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Analytic Essay

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For our experiment, we wanted to find out how breathing rate changes underwater, depending on the depth of the diver.

IS IT TRUE THAT YOUR BREATHING RATE CHANGES DEPENDING ON DEPTH?


WE WANTED TO FIND OUT.

The reason that we might see a difference in the breathing rate is because the air in the scuba tank is being delivered to the diver at a higher density the deeper they go.  You can compare it to inhaling in the shower when it is really steamy.

We had to come up with a way that we could time how many breaths the subject takes at a certain depth.  However, if they knew that we were timing how many breaths per minute they were taking, the rate might have changed. This is because they would have known what we were testing and would have had the power to alter the results by breathing faster or slower.

We decided that the best way to make sure the breathing rate was controlled was to occupy the subjects underwater.  We eventually came up with an idea: Give each subject a  different reading and a quiz to take at every depth.  This kept the subject thinking about the quiz.  We even told them we were testing reading comprehension.

We gave each subject a reading and a quiz on the reading to do underwater.  We timed them for a minute and counted how many breaths they took in that time.  We wrote the result on a transparency on a clipboard with an oil pastel.

Our hypothesis was that breathing rate would not change depending on the depth of the diver.  Even though the air in the scuba tank is being delivered to the diver at a higher density the deeper they go, it is just  so that they can breathe without having their lungs collapse.


Our hypothesis table looked like this

We found out that 12 to 15 BPM is the average breathing rate so we took the lower end just because our subjects were not completely full grown.

In our results we were correct in our hypothesis, figuring that the breathing rate of the person would not change depending on their depth.  However, the average breathing rates of certain people are different in our results.  This can be because of the size of their lungs, their excitement or anxiety while taking the quiz, if they were cold, hot, tired, and many other factors.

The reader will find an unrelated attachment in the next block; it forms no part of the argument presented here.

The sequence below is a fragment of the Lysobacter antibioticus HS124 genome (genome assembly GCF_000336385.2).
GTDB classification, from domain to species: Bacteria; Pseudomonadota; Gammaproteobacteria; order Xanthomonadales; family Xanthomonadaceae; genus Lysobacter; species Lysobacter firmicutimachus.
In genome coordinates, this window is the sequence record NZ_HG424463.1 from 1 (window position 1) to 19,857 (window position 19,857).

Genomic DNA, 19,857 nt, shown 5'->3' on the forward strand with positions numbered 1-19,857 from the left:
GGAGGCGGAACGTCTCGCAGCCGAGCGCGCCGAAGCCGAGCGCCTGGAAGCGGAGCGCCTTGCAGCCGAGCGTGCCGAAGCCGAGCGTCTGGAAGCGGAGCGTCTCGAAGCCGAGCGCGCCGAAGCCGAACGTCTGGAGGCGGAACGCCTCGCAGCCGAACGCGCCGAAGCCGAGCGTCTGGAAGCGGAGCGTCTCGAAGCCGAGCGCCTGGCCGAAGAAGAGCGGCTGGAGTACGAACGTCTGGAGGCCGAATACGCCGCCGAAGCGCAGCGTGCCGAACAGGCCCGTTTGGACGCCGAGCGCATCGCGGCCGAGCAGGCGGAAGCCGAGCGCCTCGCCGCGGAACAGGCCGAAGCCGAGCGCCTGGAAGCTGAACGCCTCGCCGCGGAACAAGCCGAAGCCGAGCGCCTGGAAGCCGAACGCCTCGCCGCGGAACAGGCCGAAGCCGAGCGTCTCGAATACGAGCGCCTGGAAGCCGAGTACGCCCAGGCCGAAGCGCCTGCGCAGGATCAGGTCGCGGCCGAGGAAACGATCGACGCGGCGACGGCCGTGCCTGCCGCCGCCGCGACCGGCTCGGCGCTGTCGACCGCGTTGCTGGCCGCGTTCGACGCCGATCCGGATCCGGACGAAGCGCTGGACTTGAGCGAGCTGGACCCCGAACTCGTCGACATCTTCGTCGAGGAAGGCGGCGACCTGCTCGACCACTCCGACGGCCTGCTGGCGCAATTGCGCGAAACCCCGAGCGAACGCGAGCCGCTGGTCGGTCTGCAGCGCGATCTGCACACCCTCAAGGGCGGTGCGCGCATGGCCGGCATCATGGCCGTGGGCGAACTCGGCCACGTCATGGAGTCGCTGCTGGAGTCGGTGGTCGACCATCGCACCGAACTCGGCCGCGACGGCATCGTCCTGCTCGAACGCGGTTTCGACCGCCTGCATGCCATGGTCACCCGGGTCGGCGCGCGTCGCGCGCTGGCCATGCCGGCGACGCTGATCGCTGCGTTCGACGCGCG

Here is what our Results Table looked like:


If the experiment would have been perfect, all averages would have been the same.  Some variables could not possibly have been controlled between the three subjects which resulted in our error:  lung size, physical condition, fatigue, body temperature, diving prowess, and possible frustration during the quiz.

The breathing rate of the people tested had very little difference, depending on their depth.  Looking at the results of Alex and Lawrence, we see that their depth really made no significant difference on their breathing rate.  Charlie had an overall wider difference between  his rate at different depths.  This could be because of other contributing factors. He told us he had found out that we were testing breathing rate before his (last dive) 8 foot dive so that may have affected that result.

After we finished the experiment portion of the project, we called Mr. Jim Spelich, who is a certified diver medic at the College of Oceaneering in Wilmington, California.  He told us that breathing rate won't really change depending on the depth that the diver is at, unless you go really deep (like 150 feet).  He also said that even then, there really is not a significant difference.

We also spoke to Mr. Harlan, who told us that the air in the scuba tank had the same chemical composition as the air we breathe on the surface.  Therefore, the breathing rate should remain the same underwater as on the surface.  The only thing that is adjusted is the density at which the air is delivered to the diver.

In doing this experiment, our results and the information we got from Mr. Spelich and Mr. Harlan allows us to conclude that:


THE BREATHING RATE OF A PERSON ON SCUBA, UNDERWATER DOES NOT CHANGE DEPENDING ON THE DIVER’S DEPTH.

Depth in Feet

A

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e

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a

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e


B

P

M